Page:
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What is a Settlement Period?

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  • Written By: Jim B.
  • Edited By: Jacob Harkins
  • Last Modified Date: 24 September 2016
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The settlement period is the period of time between the time of a transaction and the time that the terms of that transaction are fulfilled. In financial transactions, this refers to the amount of time it takes for payment to be proffered to the seller and the security being sold to be transferred to the buyer. Depending on the security being sold, the amount of time in the settlement period may differ. Settlement periods are represented in terms of T, which refers to the date of the transaction, plus the number of days of the period, such as T+3 for the three-day period for settlement of a stock transaction in the United States.

When it was the practice of traders to actually own stock certificates after a transaction, the three-day settlement period was common. Although the three-day period still nominally exists, it is common for traders to buy and sell the same stock in less time. The practice known as day trading, buying and selling a stock on the same day. This is represented as T+0, although that practice is banished in some countries because of the volatile effect it has on the stock market.

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While the standard settlement period of a stock transaction is T+3, other transactions have a different amount of time attached to them. For example, in the United States, mutual funds must be settled within one day, or T+1. Forex transactions with the U.S. Treasury are conducted in a period of 2 days, or T+2.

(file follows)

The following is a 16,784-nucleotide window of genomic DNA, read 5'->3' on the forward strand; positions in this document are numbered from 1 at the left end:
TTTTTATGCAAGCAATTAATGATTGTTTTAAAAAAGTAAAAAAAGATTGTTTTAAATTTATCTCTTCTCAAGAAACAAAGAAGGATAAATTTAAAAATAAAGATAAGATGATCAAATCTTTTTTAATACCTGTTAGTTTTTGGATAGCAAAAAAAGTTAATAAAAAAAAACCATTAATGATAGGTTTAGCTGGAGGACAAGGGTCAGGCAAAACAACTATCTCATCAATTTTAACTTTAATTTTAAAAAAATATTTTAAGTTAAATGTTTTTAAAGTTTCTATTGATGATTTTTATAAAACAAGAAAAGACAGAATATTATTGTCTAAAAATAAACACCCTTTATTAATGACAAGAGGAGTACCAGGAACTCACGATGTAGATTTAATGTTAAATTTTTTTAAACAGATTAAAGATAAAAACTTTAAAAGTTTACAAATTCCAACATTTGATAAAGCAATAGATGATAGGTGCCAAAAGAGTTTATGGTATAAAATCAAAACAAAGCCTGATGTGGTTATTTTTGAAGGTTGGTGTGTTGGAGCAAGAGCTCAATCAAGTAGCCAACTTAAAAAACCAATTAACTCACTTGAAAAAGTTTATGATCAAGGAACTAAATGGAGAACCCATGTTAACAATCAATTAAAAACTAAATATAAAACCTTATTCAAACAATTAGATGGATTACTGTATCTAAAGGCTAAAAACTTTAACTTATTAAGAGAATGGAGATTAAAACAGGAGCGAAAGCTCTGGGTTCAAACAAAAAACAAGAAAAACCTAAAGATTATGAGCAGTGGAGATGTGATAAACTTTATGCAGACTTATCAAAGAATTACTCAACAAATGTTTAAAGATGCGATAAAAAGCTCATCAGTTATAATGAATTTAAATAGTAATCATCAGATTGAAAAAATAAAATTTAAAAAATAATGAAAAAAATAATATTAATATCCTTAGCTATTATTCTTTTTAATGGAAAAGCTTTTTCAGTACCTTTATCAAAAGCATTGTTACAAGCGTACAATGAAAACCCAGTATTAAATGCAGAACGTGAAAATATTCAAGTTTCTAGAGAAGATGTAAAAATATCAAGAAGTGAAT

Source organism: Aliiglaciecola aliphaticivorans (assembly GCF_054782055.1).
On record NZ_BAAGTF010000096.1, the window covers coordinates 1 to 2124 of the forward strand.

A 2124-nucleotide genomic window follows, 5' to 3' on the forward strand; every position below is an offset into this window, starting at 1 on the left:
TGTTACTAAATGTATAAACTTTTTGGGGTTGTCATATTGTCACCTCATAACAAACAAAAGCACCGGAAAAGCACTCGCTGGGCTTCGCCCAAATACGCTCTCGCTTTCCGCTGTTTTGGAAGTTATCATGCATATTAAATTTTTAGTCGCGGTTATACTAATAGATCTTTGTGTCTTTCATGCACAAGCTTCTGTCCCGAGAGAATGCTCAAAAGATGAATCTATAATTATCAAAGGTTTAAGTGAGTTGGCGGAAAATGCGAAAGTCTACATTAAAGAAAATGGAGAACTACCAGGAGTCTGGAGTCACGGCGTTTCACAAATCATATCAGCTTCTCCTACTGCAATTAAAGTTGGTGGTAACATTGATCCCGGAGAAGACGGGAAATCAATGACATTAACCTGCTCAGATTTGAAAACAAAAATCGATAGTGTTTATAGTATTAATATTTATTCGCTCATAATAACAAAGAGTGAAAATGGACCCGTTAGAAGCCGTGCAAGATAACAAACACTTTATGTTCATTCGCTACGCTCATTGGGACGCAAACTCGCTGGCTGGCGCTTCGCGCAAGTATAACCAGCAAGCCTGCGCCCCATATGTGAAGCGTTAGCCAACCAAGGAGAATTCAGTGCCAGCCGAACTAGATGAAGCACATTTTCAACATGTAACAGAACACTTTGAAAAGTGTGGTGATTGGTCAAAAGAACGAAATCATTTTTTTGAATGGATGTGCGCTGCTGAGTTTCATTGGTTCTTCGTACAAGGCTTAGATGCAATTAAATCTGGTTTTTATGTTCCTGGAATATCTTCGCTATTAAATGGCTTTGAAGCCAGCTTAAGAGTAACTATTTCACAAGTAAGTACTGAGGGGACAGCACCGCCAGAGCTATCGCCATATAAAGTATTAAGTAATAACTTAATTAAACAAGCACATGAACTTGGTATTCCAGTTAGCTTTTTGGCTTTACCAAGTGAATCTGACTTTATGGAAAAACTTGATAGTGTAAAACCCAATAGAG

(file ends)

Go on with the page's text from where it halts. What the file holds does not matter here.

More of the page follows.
Some settlement periods can be extended over a much longer period of time, yielding more flexibility in transactions. Within the real estate industry, it's not uncommon for the period of settlement to be extended over weeks and even months. The terms of the settlement period are usually worked out prior to the transaction and can be dependent upon a number of variables, such as the financing arrangement of the buyer and how long it will take for the selling party to move out of the property.

In any exchange, settlement risk must be considered. This refers to the risk that one of the two parties involved in the transaction defaults on meeting their terms of the agreement, leaving the other party to possibly suffer significant losses. As a result, many countries have adopted longer settlement periods or allow for extensions of the predetermined settlement period, a practice known as extended settlements, to try and eliminate the risk of such defaults from taking place in any type of transaction.

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